Ellen G. White and Her Critics


First Part of Charge Number 1

1. That slaves were spiritually ignorant, when “in truth slaves were often more godly than their masters.” But Mrs. White did not say that all slaves were spiritually ignorant. In fact, she declared as emphatically as do the critics that “slaves were often more godly than their masters.” Only a few pages beyond this passage (page 193) now under discussion is her statement: “I saw the pious slave rise in triumph and victory” (Spiritual Gifts, p. 206). Only two paragraphs before the disputed paragraph on page 193 she speaks of “the tears of the pious bond-men and bond-women” (page 191). In the same connection she hurls anathemas at the cruel masters. We do not know how she could have more clearly taught that “in truth slaves were often more godly than their masters.” EGWC 334.5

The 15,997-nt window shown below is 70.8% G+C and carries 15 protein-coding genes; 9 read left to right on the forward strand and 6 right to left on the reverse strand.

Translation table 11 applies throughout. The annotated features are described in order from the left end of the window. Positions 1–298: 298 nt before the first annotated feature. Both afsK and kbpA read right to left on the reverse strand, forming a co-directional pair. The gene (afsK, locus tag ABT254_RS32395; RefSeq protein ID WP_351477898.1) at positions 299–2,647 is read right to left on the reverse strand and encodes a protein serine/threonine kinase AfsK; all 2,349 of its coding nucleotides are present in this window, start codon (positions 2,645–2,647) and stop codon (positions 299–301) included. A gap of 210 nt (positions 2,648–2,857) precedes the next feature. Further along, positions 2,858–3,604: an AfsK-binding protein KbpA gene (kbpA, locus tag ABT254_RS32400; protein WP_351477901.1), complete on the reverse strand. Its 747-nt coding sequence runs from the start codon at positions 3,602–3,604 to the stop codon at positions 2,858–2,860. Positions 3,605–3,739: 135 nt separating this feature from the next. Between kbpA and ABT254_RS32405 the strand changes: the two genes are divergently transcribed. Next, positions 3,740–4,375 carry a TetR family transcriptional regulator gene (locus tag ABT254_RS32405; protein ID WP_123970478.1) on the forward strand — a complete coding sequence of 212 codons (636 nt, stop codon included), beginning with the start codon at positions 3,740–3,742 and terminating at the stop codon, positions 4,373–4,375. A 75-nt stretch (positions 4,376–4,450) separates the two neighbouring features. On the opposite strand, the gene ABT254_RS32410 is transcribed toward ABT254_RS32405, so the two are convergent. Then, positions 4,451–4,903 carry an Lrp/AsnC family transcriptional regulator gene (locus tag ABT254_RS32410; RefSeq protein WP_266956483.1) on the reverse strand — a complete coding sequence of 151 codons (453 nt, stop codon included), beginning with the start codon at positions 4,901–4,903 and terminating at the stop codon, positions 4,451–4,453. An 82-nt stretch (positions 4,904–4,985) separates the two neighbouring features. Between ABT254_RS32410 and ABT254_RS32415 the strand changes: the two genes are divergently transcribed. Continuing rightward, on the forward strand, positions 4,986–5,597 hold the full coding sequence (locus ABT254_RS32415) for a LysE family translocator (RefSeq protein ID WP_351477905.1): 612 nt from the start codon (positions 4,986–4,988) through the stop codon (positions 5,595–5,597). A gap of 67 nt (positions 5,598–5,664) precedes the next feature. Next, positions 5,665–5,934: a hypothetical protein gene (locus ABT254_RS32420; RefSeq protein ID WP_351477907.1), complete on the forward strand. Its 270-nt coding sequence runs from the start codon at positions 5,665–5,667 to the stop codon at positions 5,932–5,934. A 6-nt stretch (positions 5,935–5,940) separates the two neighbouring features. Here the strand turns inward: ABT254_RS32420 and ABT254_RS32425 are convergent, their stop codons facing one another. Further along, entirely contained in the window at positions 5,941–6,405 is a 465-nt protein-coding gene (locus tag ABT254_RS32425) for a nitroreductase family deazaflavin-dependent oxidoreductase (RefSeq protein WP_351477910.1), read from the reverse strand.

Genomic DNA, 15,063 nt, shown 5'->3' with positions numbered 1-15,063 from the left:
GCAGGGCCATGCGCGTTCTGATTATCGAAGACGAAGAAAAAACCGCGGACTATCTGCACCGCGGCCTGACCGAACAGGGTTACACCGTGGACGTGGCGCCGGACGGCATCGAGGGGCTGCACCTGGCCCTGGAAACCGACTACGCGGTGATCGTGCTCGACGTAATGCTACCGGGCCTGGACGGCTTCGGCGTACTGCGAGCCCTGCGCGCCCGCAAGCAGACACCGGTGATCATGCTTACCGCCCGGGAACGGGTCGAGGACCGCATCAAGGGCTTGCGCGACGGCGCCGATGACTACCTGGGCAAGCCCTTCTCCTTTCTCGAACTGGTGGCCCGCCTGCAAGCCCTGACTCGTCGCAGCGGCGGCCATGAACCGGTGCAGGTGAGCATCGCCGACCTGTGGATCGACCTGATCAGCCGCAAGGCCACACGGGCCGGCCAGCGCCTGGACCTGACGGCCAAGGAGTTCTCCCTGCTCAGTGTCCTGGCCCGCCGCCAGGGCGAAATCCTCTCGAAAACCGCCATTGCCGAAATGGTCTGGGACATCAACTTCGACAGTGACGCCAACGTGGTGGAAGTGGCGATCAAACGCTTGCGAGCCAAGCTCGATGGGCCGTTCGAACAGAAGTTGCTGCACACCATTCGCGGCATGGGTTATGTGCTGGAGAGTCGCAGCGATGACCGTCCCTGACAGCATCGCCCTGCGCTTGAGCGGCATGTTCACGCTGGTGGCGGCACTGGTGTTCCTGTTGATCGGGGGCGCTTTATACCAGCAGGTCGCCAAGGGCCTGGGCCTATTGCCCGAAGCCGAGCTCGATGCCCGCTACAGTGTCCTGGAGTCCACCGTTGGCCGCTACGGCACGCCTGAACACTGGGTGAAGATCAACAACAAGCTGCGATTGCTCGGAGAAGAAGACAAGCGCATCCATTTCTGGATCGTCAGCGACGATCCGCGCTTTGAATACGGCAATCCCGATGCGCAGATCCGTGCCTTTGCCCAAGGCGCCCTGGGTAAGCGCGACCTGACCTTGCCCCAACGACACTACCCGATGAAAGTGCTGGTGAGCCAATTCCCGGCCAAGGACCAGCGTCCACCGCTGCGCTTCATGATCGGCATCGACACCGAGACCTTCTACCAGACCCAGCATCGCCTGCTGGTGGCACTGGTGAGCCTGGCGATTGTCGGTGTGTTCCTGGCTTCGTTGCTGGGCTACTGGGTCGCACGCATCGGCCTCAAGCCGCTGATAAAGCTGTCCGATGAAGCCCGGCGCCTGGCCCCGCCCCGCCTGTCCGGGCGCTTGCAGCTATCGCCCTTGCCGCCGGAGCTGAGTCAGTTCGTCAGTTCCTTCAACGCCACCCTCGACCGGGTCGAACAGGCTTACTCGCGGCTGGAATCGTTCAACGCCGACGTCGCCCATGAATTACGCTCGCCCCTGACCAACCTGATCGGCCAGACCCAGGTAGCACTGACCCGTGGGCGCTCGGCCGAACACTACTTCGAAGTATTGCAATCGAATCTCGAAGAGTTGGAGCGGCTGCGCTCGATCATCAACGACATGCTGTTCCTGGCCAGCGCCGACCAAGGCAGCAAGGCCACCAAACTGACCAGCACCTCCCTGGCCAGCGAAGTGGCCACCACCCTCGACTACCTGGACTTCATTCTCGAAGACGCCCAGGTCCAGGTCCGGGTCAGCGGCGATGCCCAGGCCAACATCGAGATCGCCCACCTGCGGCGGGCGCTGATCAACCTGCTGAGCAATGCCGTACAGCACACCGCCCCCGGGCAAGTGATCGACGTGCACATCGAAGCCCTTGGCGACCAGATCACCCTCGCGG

The language of the whole chapter from which the brief passage in debate is quoted, makes clear that Mrs. White is speaking of two classes of slaves: (1) the “pious” slave, who evidently has a knowledge of God, knows right from wrong, and acts in harmony with that knowledge. All that is implicit in the word “pious.” (2) The slave “kept in ignorance,” who knows “nothing of God, or the Bible,” who fears “nothing but his master’s lash,” and who does not hold “so elevated a position as his master’s brute beasts.” In making this distinction Mrs. White conforms to history. All slaves were not treated alike. Some slave owners were much more considerate than others, and some did provide for their slaves certain opportunities for religious instruction. EGWC 335.1

Mrs. White, looking forward to the great day of God, “saw the pious slave rise in triumph and victory.” She saw the slave that had been kept in complete ignorance allowed to sleep on in the grave and “be as though he had not been.” EGWC 335.2